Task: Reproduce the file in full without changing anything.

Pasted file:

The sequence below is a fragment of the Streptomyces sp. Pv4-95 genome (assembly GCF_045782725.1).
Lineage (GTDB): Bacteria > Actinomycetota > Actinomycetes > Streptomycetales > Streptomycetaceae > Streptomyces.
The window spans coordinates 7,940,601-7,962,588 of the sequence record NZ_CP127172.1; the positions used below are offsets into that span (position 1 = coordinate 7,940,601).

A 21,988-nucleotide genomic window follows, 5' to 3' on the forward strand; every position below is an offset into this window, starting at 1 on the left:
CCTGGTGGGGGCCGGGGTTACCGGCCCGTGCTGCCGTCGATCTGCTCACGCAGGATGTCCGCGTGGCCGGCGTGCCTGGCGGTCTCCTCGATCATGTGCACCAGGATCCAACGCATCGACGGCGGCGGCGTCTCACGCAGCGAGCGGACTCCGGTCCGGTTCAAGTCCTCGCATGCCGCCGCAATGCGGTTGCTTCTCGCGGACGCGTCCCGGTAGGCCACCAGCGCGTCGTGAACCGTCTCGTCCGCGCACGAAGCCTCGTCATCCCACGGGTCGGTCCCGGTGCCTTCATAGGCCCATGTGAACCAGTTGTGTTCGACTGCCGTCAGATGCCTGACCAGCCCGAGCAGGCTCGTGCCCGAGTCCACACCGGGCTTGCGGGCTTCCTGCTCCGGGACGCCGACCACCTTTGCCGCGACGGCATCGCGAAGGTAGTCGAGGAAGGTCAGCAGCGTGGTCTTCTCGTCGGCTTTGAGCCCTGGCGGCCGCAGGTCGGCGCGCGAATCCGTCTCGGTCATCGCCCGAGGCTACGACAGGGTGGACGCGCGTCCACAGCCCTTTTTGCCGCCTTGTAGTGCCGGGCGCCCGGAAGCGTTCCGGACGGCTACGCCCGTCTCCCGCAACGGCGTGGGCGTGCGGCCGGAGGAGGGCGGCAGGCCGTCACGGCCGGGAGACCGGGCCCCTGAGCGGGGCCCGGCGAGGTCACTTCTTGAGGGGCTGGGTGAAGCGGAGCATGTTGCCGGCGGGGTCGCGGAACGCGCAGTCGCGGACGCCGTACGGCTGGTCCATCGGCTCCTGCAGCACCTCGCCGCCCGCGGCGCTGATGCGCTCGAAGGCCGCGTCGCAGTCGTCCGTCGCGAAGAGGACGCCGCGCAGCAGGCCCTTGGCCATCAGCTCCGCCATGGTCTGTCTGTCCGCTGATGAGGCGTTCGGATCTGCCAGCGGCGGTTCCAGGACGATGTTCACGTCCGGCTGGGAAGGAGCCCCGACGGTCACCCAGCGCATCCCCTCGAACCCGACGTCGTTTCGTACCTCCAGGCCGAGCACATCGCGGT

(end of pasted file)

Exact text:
The sequence below is a fragment of the Streptomyces sp. Pv4-95 genome (assembly GCF_045782725.1).
Lineage (GTDB): Bacteria > Actinomycetota > Actinomycetes > Streptomycetales > Streptomycetaceae > Streptomyces.
The window spans coordinates 7,940,601-7,962,588 of the sequence record NZ_CP127172.1; the positions used below are offsets into that span (position 1 = coordinate 7,940,601).

A 21,988-nucleotide genomic window follows, 5' to 3' on the forward strand; every position below is an offset into this window, starting at 1 on the left:
CCTGGTGGGGGCCGGGGTTACCGGCCCGTGCTGCCGTCGATCTGCTCACGCAGGATGTCCGCGTGGCCGGCGTGCCTGGCGGTCTCCTCGATCATGTGCACCAGGATCCAACGCATCGACGGCGGCGGCGTCTCACGCAGCGAGCGGACTCCGGTCCGGTTCAAGTCCTCGCATGCCGCCGCAATGCGGTTGCTTCTCGCGGACGCGTCCCGGTAGGCCACCAGCGCGTCGTGAACCGTCTCGTCCGCGCACGAAGCCTCGTCATCCCACGGGTCGGTCCCGGTGCCTTCATAGGCCCATGTGAACCAGTTGTGTTCGACTGCCGTCAGATGCCTGACCAGCCCGAGCAGGCTCGTGCCCGAGTCCACACCGGGCTTGCGGGCTTCCTGCTCCGGGACGCCGACCACCTTTGCCGCGACGGCATCGCGAAGGTAGTCGAGGAAGGTCAGCAGCGTGGTCTTCTCGTCGGCTTTGAGCCCTGGCGGCCGCAGGTCGGCGCGCGAATCCGTCTCGGTCATCGCCCGAGGCTACGACAGGGTGGACGCGCGTCCACAGCCCTTTTTGCCGCCTTGTAGTGCCGGGCGCCCGGAAGCGTTCCGGACGGCTACGCCCGTCTCCCGCAACGGCGTGGGCGTGCGGCCGGAGGAGGGCGGCAGGCCGTCACGGCCGGGAGACCGGGCCCCTGAGCGGGGCCCGGCGAGGTCACTTCTTGAGGGGCTGGGTGAAGCGGAGCATGTTGCCGGCGGGGTCGCGGAACGCGCAGTCGCGGACGCCGTACGGCTGGTCCATCGGCTCCTGCAGCACCTCGCCGCCCGCGGCGCTGATGCGCTCGAAGGCCGCGTCGCAGTCGTCCGTCGCGAAGAGGACGCCGCGCAGCAGGCCCTTGGCCATCAGCTCCGCCATGGTCTGTCTGTCCGCTGATGAGGCGTTCGGATCTGCCAGCGGCGGTTCCAGGACGATGTTCACGTCCGGCTGGGAAGGAGCCCCGACGGTCACCCAGCGCATCCCCTCGAACCCGACGTCGTTTCGTACCTCCAGGCCGAGCACATCGCGGT